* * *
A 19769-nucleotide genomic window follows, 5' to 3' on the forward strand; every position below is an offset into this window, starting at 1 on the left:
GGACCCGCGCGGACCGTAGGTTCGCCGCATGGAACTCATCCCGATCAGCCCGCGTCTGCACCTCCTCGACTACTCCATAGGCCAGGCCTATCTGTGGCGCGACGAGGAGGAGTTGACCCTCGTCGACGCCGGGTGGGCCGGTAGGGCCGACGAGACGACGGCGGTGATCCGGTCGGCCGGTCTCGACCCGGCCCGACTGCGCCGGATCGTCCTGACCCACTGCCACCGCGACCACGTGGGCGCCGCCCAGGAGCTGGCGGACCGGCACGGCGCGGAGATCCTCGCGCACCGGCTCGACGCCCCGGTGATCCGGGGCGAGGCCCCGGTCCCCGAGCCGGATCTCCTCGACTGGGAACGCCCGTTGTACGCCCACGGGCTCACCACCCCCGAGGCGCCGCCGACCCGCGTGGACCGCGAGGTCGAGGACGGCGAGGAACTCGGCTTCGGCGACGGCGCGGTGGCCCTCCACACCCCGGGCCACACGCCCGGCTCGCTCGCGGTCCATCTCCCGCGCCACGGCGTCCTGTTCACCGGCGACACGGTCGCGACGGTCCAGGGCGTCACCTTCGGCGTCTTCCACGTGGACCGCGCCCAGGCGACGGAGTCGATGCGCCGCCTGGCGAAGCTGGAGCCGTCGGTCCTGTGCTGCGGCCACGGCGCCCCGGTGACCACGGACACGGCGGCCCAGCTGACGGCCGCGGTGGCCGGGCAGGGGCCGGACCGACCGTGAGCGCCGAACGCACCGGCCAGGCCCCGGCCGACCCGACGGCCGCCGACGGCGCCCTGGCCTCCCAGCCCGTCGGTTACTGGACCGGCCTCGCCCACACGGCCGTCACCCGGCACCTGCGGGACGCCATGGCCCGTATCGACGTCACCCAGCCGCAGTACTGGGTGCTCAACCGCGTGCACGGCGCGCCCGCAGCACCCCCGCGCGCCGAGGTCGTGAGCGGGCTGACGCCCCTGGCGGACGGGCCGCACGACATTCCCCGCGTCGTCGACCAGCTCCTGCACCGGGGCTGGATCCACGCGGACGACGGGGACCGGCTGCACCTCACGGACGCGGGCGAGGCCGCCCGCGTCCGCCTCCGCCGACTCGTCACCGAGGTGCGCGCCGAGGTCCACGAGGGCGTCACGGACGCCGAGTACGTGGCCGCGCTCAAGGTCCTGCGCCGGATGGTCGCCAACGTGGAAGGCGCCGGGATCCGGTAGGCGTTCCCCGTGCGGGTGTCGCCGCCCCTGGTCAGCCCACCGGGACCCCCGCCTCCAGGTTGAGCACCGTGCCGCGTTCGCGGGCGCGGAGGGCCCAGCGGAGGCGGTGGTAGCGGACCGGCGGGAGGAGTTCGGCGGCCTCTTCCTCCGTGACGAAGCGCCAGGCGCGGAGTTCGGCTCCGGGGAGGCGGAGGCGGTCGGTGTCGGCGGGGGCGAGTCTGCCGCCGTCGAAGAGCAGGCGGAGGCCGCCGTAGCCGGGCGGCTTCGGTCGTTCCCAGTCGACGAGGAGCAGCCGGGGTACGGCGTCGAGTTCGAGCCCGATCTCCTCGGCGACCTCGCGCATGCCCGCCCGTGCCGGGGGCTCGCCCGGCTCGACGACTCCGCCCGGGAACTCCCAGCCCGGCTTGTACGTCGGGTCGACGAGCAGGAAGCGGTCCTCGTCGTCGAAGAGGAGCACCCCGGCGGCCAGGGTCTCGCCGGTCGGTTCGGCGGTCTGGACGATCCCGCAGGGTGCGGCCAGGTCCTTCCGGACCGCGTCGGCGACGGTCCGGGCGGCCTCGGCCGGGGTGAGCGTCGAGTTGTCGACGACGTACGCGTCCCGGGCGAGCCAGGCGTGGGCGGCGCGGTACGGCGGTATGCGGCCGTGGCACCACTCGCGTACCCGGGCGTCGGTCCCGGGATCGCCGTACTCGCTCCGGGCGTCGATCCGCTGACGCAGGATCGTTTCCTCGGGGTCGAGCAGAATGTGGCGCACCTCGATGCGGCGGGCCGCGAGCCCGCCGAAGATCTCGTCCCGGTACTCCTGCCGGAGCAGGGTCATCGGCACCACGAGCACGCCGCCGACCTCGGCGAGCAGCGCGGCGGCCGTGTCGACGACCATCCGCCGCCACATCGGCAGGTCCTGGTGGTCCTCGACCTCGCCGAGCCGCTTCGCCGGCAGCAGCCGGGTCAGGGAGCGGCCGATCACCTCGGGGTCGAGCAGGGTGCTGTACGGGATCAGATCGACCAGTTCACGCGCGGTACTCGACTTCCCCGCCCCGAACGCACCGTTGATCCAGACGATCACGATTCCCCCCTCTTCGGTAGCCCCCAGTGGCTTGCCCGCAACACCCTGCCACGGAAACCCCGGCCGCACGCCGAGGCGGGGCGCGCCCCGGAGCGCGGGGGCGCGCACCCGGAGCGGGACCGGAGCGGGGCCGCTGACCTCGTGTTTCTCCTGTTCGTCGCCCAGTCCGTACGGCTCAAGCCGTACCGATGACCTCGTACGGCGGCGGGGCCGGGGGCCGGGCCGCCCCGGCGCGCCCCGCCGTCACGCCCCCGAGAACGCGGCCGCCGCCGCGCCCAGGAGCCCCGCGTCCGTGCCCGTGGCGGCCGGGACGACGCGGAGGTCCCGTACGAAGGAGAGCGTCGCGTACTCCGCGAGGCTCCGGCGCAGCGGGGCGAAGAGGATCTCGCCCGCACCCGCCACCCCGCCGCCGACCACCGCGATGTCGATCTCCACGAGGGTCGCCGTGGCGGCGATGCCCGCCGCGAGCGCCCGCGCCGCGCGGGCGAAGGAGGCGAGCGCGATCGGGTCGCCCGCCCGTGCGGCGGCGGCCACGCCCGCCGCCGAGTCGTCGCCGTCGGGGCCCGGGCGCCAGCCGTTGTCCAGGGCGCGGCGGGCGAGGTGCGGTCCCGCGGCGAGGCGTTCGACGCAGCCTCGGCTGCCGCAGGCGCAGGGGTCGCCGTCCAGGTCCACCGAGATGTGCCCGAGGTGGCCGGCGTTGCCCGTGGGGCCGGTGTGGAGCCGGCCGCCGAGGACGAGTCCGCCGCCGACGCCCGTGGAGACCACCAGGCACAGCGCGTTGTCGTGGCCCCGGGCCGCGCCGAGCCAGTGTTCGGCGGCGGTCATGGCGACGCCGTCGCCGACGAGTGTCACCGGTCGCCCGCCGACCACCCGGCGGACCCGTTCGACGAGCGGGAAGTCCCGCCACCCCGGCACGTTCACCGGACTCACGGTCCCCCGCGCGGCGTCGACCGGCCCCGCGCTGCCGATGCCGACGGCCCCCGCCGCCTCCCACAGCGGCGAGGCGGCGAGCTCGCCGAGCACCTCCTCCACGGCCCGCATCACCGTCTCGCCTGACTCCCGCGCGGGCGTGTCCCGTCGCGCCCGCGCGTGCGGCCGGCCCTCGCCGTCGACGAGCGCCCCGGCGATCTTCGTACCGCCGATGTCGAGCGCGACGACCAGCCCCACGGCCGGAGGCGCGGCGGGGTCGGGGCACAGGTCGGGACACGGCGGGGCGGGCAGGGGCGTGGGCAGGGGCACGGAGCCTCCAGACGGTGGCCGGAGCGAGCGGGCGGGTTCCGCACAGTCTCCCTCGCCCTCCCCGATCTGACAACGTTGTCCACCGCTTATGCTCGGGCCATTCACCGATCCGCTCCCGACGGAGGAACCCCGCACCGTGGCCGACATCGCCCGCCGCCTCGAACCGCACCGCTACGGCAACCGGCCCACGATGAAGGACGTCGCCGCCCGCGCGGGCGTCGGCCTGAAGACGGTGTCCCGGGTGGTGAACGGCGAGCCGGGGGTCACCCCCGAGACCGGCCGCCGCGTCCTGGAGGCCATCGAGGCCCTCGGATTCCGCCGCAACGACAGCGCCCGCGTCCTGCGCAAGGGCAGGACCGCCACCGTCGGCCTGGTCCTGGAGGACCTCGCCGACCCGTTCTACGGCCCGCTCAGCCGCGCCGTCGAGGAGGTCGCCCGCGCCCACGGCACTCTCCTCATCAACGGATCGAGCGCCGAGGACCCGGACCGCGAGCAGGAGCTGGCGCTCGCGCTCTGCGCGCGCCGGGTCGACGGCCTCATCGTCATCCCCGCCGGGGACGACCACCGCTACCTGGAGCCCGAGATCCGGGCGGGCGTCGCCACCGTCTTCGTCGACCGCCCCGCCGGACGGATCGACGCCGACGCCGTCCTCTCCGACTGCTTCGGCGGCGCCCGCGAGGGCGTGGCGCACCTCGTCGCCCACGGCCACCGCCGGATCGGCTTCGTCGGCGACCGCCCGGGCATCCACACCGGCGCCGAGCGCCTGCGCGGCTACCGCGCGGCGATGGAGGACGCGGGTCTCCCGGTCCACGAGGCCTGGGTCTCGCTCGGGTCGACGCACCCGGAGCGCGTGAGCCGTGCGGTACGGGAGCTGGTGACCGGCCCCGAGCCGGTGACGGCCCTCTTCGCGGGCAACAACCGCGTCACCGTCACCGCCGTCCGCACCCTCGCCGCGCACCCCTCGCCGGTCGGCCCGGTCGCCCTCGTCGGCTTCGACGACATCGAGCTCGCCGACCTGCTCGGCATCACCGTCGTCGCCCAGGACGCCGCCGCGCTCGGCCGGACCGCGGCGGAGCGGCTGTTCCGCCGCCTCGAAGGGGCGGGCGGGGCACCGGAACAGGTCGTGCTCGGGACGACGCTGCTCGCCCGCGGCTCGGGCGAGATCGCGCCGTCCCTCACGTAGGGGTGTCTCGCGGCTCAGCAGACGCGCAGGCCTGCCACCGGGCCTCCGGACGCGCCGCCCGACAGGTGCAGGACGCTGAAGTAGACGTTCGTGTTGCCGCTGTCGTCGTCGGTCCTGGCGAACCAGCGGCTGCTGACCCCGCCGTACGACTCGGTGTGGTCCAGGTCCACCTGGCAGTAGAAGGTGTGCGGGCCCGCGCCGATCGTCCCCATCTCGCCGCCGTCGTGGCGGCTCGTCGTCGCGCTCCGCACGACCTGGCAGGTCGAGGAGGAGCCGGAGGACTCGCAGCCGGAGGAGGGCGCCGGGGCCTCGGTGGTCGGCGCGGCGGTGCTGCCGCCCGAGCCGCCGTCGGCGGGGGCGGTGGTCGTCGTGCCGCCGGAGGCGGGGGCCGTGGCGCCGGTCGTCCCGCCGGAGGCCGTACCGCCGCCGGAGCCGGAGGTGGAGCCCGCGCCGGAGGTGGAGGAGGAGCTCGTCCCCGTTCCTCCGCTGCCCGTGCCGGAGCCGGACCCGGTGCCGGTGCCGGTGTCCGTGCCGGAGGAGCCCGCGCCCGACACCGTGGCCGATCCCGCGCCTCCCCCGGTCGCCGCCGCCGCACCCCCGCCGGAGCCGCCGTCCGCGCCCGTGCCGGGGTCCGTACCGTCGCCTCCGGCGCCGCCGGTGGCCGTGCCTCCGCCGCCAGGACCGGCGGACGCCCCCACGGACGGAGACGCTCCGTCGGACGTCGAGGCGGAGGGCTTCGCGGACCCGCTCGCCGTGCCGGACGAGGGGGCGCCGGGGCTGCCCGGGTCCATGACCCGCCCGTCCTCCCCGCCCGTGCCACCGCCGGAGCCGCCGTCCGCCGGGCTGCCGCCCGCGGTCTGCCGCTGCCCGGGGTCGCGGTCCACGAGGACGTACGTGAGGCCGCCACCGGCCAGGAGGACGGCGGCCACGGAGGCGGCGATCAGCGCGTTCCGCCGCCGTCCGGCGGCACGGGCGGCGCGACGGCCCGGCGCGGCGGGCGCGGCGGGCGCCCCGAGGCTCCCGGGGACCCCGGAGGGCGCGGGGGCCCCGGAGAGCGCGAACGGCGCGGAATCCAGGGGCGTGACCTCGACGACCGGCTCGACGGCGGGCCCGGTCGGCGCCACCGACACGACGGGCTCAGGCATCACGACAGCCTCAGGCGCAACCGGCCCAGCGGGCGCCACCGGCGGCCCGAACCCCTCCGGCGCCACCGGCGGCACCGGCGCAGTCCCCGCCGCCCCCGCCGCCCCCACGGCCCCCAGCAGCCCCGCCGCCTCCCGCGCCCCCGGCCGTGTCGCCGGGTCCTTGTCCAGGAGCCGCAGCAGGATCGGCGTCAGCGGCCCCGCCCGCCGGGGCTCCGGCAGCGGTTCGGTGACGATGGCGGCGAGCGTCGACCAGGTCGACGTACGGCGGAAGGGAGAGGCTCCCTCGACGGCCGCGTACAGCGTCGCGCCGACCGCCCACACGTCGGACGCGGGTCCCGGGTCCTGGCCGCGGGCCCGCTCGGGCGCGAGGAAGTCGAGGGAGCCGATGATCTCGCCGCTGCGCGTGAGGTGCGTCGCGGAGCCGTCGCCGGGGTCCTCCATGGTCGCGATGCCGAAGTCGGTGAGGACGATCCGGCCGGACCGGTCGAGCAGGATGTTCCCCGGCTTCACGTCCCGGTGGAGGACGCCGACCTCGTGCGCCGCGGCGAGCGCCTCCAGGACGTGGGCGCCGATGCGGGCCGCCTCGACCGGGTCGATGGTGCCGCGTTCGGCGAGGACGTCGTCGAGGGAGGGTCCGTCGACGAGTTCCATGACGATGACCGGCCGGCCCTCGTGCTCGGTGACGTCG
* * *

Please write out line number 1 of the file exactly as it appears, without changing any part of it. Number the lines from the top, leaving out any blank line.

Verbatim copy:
A 19769-nucleotide genomic window follows, 5' to 3' on the forward strand; every position below is an offset into this window, starting at 1 on the left: